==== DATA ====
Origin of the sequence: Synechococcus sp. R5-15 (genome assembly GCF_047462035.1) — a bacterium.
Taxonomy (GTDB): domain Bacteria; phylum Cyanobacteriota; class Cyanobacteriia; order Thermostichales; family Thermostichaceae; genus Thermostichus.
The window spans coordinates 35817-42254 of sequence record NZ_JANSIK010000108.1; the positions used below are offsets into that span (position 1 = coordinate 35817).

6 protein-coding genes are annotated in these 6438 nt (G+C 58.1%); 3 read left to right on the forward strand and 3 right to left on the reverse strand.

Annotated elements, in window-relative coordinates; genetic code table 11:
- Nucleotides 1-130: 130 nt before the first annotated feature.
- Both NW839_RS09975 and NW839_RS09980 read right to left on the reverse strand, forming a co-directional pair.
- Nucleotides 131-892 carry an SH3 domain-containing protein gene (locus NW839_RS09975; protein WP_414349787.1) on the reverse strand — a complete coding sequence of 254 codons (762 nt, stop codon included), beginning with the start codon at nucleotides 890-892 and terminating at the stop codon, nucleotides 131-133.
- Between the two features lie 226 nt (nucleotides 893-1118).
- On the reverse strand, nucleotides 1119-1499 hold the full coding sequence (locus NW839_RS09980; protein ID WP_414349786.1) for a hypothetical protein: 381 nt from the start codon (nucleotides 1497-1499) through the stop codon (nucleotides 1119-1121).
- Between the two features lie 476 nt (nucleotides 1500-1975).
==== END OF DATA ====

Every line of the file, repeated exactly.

Origin of the sequence: Synechococcus sp. R5-15 (genome assembly GCF_047462035.1) — a bacterium.
Taxonomy (GTDB): domain Bacteria; phylum Cyanobacteriota; class Cyanobacteriia; order Thermostichales; family Thermostichaceae; genus Thermostichus.
The window spans coordinates 35817-42254 of sequence record NZ_JANSIK010000108.1; the positions used below are offsets into that span (position 1 = coordinate 35817).

6 protein-coding genes are annotated in these 6438 nt (G+C 58.1%); 3 read left to right on the forward strand and 3 right to left on the reverse strand.

Annotated elements, in window-relative coordinates; genetic code table 11:
- Nucleotides 1-130: 130 nt before the first annotated feature.
- Both NW839_RS09975 and NW839_RS09980 read right to left on the reverse strand, forming a co-directional pair.
- Nucleotides 131-892 carry an SH3 domain-containing protein gene (locus NW839_RS09975; protein WP_414349787.1) on the reverse strand — a complete coding sequence of 254 codons (762 nt, stop codon included), beginning with the start codon at nucleotides 890-892 and terminating at the stop codon, nucleotides 131-133.
- Between the two features lie 226 nt (nucleotides 893-1118).
- On the reverse strand, nucleotides 1119-1499 hold the full coding sequence (locus NW839_RS09980; protein ID WP_414349786.1) for a hypothetical protein: 381 nt from the start codon (nucleotides 1497-1499) through the stop codon (nucleotides 1119-1121).
- Between the two features lie 476 nt (nucleotides 1500-1975).